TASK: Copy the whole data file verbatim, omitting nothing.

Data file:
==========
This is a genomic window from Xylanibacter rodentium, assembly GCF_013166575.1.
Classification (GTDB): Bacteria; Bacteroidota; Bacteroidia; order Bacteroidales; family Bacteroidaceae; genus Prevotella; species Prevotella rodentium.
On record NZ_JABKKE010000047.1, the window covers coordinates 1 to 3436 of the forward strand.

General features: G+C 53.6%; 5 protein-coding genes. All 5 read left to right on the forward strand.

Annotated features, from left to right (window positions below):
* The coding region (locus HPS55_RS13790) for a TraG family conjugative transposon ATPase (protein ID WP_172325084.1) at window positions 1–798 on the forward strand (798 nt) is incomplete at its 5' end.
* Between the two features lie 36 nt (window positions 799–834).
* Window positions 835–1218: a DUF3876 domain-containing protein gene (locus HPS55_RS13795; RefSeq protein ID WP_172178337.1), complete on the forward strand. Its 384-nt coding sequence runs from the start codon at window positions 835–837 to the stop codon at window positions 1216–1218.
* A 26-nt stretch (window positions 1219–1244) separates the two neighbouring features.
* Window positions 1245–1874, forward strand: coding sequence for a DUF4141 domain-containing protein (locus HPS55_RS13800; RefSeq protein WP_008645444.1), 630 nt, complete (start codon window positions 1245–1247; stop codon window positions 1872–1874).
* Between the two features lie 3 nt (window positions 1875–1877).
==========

This is a genomic window from Xylanibacter rodentium, assembly GCF_013166575.1.
Classification (GTDB): Bacteria; Bacteroidota; Bacteroidia; order Bacteroidales; family Bacteroidaceae; genus Prevotella; species Prevotella rodentium.
On record NZ_JABKKE010000047.1, the window covers coordinates 1 to 3436 of the forward strand.

General features: G+C 53.6%; 5 protein-coding genes. All 5 read left to right on the forward strand.

Annotated features, from left to right (window positions below):
* The coding region (locus HPS55_RS13790) for a TraG family conjugative transposon ATPase (protein ID WP_172325084.1) at window positions 1–798 on the forward strand (798 nt) is incomplete at its 5' end.
* Between the two features lie 36 nt (window positions 799–834).
* Window positions 835–1218: a DUF3876 domain-containing protein gene (locus HPS55_RS13795; RefSeq protein ID WP_172178337.1), complete on the forward strand. Its 384-nt coding sequence runs from the start codon at window positions 835–837 to the stop codon at window positions 1216–1218.
* A 26-nt stretch (window positions 1219–1244) separates the two neighbouring features.
* Window positions 1245–1874, forward strand: coding sequence for a DUF4141 domain-containing protein (locus HPS55_RS13800; RefSeq protein WP_008645444.1), 630 nt, complete (start codon window positions 1245–1247; stop codon window positions 1872–1874).
* Between the two features lie 3 nt (window positions 1875–1877).